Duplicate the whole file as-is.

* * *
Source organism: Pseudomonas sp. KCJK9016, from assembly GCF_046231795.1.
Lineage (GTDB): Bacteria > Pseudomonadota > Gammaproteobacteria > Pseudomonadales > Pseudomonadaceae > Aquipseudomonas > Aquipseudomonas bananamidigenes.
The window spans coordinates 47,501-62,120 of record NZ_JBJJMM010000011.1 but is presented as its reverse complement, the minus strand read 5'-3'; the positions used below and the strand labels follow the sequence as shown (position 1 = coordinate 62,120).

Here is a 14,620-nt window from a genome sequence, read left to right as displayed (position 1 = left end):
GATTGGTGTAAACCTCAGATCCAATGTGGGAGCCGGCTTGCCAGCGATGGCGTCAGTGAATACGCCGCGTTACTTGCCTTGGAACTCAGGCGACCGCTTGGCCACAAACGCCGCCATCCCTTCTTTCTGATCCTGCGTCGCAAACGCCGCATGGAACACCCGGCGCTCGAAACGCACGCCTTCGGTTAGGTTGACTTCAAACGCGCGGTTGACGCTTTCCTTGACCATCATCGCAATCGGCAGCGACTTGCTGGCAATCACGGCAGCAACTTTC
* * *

Source organism: Pseudomonas sp. KCJK9016, from assembly GCF_046231795.1.
Lineage (GTDB): Bacteria > Pseudomonadota > Gammaproteobacteria > Pseudomonadales > Pseudomonadaceae > Aquipseudomonas > Aquipseudomonas bananamidigenes.
The window spans coordinates 47,501-62,120 of record NZ_JBJJMM010000011.1 but is presented as its reverse complement, the minus strand read 5'-3'; the positions used below and the strand labels follow the sequence as shown (position 1 = coordinate 62,120).

Here is a 14,620-nt window from a genome sequence, read left to right as displayed (position 1 = left end):
GATTGGTGTAAACCTCAGATCCAATGTGGGAGCCGGCTTGCCAGCGATGGCGTCAGTGAATACGCCGCGTTACTTGCCTTGGAACTCAGGCGACCGCTTGGCCACAAACGCCGCCATCCCTTCTTTCTGATCCTGCGTCGCAAACGCCGCATGGAACACCCGGCGCTCGAAACGCACGCCTTCGGTTAGGTTGACTTCAAACGCGCGGTTGACGCTTTCCTTGACCATCATCGCAATCGGCAGCGACTTGCTGGCAATCACGGCAGCAACTTTC